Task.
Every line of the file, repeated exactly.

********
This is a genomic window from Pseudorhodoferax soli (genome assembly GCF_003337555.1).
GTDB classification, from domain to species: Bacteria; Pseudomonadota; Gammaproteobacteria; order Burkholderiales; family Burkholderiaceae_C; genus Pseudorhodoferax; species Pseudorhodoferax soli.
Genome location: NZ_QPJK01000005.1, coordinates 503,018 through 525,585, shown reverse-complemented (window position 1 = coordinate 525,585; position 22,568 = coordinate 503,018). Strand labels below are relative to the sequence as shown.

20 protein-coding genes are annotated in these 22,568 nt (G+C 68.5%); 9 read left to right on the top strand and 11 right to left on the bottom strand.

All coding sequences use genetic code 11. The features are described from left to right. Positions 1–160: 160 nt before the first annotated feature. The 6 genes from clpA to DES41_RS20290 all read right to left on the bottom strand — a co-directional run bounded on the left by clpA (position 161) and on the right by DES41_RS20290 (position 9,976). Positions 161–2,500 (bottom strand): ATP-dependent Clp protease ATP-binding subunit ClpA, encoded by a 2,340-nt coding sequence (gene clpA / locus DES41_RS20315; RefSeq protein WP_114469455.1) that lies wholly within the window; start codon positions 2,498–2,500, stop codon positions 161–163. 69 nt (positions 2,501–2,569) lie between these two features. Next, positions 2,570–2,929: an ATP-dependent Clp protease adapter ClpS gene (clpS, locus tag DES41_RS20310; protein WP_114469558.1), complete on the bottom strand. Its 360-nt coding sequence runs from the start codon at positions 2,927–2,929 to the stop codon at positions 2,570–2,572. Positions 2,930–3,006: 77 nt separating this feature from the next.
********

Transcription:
This is a genomic window from Pseudorhodoferax soli (genome assembly GCF_003337555.1).
GTDB classification, from domain to species: Bacteria; Pseudomonadota; Gammaproteobacteria; order Burkholderiales; family Burkholderiaceae_C; genus Pseudorhodoferax; species Pseudorhodoferax soli.
Genome location: NZ_QPJK01000005.1, coordinates 503,018 through 525,585, shown reverse-complemented (window position 1 = coordinate 525,585; position 22,568 = coordinate 503,018). Strand labels below are relative to the sequence as shown.

20 protein-coding genes are annotated in these 22,568 nt (G+C 68.5%); 9 read left to right on the top strand and 11 right to left on the bottom strand.

All coding sequences use genetic code 11. The features are described from left to right. Positions 1–160: 160 nt before the first annotated feature. The 6 genes from clpA to DES41_RS20290 all read right to left on the bottom strand — a co-directional run bounded on the left by clpA (position 161) and on the right by DES41_RS20290 (position 9,976). Positions 161–2,500 (bottom strand): ATP-dependent Clp protease ATP-binding subunit ClpA, encoded by a 2,340-nt coding sequence (gene clpA / locus DES41_RS20315; RefSeq protein WP_114469455.1) that lies wholly within the window; start codon positions 2,498–2,500, stop codon positions 161–163. 69 nt (positions 2,501–2,569) lie between these two features. Next, positions 2,570–2,929: an ATP-dependent Clp protease adapter ClpS gene (clpS, locus tag DES41_RS20310; protein WP_114469558.1), complete on the bottom strand. Its 360-nt coding sequence runs from the start codon at positions 2,927–2,929 to the stop codon at positions 2,570–2,572. Positions 2,930–3,006: 77 nt separating this feature from the next.